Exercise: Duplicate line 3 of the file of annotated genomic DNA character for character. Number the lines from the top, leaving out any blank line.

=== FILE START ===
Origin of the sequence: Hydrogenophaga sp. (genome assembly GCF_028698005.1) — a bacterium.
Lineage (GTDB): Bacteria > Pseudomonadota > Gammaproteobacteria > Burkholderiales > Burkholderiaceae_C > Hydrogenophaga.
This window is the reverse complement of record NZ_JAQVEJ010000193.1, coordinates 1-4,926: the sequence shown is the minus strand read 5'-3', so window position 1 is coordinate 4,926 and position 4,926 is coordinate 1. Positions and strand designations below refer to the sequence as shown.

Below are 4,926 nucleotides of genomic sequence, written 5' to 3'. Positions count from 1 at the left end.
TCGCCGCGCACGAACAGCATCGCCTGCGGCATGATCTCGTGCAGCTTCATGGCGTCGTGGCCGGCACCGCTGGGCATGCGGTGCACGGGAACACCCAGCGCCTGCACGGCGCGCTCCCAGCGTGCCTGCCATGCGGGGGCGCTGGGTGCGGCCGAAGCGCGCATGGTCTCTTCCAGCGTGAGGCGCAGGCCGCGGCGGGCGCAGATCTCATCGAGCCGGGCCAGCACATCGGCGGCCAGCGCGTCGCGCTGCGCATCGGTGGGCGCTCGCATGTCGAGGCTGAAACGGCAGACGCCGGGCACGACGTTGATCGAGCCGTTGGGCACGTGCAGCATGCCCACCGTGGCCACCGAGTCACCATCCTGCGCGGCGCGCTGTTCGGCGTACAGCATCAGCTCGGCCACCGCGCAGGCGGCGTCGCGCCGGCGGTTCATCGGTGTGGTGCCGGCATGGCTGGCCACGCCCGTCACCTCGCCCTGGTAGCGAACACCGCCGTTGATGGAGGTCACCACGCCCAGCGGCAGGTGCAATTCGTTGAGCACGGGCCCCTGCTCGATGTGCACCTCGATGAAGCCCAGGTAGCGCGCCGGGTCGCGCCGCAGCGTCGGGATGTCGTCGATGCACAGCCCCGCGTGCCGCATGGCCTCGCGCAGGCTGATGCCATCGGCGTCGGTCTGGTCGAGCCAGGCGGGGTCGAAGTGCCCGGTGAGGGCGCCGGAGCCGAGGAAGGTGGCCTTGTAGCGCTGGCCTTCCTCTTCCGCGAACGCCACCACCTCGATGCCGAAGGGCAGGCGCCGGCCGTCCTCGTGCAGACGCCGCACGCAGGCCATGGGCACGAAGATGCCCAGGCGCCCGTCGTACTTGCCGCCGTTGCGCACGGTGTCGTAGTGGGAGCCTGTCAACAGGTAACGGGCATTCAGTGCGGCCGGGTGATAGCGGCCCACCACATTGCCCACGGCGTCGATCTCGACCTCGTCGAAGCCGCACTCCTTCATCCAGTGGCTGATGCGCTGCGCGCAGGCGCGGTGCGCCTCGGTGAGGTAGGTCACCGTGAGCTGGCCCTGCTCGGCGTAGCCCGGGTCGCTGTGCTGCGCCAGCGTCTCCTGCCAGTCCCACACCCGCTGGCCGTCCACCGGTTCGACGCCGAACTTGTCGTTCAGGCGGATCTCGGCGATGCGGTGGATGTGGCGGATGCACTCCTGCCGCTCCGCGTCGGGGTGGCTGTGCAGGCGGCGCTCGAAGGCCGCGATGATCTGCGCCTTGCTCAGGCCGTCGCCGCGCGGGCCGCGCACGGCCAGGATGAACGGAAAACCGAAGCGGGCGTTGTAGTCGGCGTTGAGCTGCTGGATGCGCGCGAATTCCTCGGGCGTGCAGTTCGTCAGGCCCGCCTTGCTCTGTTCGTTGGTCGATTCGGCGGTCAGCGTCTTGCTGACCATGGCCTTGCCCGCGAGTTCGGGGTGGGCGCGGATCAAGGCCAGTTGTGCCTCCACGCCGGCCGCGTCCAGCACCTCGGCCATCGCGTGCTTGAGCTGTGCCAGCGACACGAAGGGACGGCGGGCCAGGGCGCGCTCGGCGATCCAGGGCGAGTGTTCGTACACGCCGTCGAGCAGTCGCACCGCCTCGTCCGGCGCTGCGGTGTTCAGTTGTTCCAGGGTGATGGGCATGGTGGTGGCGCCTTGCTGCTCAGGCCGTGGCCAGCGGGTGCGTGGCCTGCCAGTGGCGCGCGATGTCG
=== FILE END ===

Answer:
This window is the reverse complement of record NZ_JAQVEJ010000193.1, coordinates 1-4,926: the sequence shown is the minus strand read 5'-3', so window position 1 is coordinate 4,926 and position 4,926 is coordinate 1. Positions and strand designations below refer to the sequence as shown.